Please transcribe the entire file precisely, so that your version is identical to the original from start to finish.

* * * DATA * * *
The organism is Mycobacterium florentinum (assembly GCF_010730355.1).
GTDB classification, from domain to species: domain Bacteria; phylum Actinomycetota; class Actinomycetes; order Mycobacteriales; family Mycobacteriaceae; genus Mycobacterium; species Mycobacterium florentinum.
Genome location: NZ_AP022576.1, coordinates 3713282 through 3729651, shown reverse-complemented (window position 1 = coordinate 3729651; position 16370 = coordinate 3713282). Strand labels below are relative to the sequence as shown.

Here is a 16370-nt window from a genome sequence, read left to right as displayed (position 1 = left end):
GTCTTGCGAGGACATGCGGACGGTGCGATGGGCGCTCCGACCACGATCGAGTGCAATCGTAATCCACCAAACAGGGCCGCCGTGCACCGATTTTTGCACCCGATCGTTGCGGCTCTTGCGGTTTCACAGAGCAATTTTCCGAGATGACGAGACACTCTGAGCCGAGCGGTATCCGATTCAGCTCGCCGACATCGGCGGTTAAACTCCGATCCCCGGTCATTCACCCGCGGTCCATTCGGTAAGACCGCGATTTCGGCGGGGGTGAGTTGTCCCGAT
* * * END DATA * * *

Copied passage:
The organism is Mycobacterium florentinum (assembly GCF_010730355.1).
GTDB classification, from domain to species: domain Bacteria; phylum Actinomycetota; class Actinomycetes; order Mycobacteriales; family Mycobacteriaceae; genus Mycobacterium; species Mycobacterium florentinum.
Genome location: NZ_AP022576.1, coordinates 3713282 through 3729651, shown reverse-complemented (window position 1 = coordinate 3729651; position 16370 = coordinate 3713282). Strand labels below are relative to the sequence as shown.

Here is a 16370-nt window from a genome sequence, read left to right as displayed (position 1 = left end):
GTCTTGCGAGGACATGCGGACGGTGCGATGGGCGCTCCGACCACGATCGAGTGCAATCGTAATCCACCAAACAGGGCCGCCGTGCACCGATTTTTGCACCCGATCGTTGCGGCTCTTGCGGTTTCACAGAGCAATTTTCCGAGATGACGAGACACTCTGAGCCGAGCGGTATCCGATTCAGCTCGCCGACATCGGCGGTTAAACTCCGATCCCCGGTCATTCACCCGCGGTCCATTCGGTAAGACCGCGATTTCGGCGGGGGTGAGTTGTCCCGAT